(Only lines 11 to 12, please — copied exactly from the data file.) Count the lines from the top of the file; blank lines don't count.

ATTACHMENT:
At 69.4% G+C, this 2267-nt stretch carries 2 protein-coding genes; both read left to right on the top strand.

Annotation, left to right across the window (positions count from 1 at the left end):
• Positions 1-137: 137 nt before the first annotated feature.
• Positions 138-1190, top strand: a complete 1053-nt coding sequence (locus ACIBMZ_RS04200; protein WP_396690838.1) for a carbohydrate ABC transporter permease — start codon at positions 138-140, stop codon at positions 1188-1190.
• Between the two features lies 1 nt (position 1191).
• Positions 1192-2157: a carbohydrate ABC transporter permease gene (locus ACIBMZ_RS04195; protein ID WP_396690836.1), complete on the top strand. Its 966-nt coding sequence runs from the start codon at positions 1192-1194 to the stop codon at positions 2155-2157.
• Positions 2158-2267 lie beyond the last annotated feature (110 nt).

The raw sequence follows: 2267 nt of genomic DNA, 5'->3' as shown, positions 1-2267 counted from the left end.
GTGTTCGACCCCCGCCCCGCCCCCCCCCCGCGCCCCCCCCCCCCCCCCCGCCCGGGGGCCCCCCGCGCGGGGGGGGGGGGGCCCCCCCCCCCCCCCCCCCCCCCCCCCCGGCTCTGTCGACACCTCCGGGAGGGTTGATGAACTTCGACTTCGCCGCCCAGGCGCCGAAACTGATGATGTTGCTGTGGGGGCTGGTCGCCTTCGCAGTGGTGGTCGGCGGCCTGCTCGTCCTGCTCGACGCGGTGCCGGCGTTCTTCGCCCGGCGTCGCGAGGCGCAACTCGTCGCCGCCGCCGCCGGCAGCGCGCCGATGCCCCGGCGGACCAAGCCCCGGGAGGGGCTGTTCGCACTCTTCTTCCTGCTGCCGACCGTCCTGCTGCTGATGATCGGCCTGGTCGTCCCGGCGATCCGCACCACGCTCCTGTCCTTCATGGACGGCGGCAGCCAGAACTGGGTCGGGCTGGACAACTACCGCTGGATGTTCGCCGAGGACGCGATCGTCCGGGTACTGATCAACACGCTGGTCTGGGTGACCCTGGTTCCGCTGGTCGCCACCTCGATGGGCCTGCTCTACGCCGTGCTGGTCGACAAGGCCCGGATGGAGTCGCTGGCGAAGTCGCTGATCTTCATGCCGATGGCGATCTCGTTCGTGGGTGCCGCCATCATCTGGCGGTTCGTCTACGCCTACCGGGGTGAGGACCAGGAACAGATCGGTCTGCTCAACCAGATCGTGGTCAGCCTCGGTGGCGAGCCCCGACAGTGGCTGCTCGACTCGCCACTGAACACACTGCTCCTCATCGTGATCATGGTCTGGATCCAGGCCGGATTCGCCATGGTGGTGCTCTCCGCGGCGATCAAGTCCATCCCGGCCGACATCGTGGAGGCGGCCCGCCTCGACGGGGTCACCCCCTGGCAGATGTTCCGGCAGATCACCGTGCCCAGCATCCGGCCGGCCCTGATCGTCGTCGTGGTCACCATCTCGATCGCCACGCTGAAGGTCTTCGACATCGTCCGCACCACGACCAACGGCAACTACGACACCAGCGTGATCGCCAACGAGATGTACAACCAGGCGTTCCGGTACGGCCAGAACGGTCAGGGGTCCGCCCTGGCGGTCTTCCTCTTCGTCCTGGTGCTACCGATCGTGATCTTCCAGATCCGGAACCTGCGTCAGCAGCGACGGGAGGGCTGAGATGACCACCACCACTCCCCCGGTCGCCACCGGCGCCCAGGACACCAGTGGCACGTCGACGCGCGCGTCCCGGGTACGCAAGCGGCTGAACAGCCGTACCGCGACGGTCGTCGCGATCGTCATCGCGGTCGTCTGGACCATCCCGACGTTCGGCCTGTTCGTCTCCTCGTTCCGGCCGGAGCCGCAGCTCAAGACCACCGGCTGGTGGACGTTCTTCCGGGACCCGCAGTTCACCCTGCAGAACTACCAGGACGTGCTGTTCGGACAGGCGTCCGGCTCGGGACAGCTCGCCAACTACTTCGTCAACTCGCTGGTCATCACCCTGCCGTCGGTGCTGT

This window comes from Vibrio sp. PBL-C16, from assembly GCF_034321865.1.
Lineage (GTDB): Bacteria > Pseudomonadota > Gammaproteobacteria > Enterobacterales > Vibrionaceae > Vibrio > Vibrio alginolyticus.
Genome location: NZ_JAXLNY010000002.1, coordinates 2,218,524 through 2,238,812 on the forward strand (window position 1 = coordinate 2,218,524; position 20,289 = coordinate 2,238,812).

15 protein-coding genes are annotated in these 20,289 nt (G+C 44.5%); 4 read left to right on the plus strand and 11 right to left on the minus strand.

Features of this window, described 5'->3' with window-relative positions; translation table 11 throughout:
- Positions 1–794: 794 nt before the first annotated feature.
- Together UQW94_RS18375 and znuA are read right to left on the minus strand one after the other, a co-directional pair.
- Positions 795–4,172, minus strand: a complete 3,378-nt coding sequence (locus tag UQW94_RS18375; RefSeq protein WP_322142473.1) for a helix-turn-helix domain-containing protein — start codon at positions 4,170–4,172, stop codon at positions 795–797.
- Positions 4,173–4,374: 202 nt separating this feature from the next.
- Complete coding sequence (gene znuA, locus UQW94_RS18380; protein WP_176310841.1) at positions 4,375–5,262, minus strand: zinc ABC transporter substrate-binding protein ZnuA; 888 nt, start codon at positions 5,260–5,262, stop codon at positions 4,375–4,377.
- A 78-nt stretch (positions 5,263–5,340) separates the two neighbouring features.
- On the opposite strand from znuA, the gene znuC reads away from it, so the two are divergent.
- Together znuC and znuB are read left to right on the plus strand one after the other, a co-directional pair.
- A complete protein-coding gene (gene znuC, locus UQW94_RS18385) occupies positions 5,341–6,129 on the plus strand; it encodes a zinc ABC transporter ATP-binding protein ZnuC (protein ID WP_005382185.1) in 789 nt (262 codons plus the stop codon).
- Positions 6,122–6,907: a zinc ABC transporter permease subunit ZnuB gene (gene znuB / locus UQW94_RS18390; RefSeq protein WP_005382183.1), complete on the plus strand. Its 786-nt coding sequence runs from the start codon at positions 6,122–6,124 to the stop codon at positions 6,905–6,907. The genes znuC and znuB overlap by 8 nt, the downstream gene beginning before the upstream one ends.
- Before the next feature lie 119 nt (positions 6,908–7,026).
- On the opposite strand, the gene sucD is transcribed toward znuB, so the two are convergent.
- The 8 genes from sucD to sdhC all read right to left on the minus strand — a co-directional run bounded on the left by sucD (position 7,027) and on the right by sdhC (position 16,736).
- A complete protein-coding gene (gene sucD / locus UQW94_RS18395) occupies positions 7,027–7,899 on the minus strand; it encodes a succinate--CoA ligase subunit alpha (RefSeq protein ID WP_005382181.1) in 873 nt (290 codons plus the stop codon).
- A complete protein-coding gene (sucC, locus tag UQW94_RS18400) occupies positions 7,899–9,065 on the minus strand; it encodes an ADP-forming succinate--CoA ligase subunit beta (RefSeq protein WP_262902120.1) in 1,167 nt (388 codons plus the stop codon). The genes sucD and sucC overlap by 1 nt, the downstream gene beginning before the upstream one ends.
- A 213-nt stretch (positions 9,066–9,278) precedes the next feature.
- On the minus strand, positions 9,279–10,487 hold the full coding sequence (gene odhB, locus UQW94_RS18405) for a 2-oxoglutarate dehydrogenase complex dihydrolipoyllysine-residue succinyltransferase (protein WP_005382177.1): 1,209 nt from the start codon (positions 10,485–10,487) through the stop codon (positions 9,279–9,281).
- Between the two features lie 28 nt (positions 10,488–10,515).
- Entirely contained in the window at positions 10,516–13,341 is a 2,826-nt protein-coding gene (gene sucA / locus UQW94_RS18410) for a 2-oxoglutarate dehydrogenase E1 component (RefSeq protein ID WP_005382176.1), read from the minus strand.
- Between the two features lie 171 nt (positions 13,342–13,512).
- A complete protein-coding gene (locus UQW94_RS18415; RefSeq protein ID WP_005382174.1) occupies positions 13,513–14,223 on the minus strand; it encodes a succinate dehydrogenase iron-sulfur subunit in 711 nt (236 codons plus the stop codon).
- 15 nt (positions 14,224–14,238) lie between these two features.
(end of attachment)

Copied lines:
Lineage (GTDB): Bacteria > Pseudomonadota > Gammaproteobacteria > Enterobacterales > Vibrionaceae > Vibrio > Vibrio alginolyticus.
Genome location: NZ_JAXLNY010000002.1, coordinates 2,218,524 through 2,238,812 on the forward strand (window position 1 = coordinate 2,218,524; position 20,289 = coordinate 2,238,812).